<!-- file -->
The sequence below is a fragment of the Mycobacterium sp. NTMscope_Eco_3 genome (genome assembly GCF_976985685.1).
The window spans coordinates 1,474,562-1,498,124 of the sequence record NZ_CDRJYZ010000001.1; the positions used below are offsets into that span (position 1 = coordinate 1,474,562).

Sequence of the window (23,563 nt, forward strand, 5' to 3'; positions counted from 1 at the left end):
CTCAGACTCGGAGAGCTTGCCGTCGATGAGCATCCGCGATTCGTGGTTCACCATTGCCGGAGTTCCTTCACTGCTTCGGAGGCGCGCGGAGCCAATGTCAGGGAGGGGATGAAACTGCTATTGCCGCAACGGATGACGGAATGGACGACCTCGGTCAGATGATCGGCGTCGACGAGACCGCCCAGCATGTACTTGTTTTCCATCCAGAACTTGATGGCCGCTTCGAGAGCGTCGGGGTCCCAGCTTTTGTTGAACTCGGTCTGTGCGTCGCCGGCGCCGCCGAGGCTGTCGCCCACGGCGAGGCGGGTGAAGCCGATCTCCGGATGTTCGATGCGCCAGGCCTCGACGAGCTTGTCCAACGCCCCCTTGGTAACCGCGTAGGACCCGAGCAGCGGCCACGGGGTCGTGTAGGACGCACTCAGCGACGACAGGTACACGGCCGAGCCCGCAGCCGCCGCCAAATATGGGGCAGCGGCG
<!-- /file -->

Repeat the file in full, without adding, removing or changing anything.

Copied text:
The sequence below is a fragment of the Mycobacterium sp. NTMscope_Eco_3 genome (genome assembly GCF_976985685.1).
The window spans coordinates 1,474,562-1,498,124 of the sequence record NZ_CDRJYZ010000001.1; the positions used below are offsets into that span (position 1 = coordinate 1,474,562).

Sequence of the window (23,563 nt, forward strand, 5' to 3'; positions counted from 1 at the left end):
CTCAGACTCGGAGAGCTTGCCGTCGATGAGCATCCGCGATTCGTGGTTCACCATTGCCGGAGTTCCTTCACTGCTTCGGAGGCGCGCGGAGCCAATGTCAGGGAGGGGATGAAACTGCTATTGCCGCAACGGATGACGGAATGGACGACCTCGGTCAGATGATCGGCGTCGACGAGACCGCCCAGCATGTACTTGTTTTCCATCCAGAACTTGATGGCCGCTTCGAGAGCGTCGGGGTCCCAGCTTTTGTTGAACTCGGTCTGTGCGTCGCCGGCGCCGCCGAGGCTGTCGCCCACGGCGAGGCGGGTGAAGCCGATCTCCGGATGTTCGATGCGCCAGGCCTCGACGAGCTTGTCCAACGCCCCCTTGGTAACCGCGTAGGACCCGAGCAGCGGCCACGGGGTCGTGTAGGACGCACTCAGCGACGACAGGTACACGGCCGAGCCCGCAGCCGCCGCCAAATATGGGGCAGCGGCG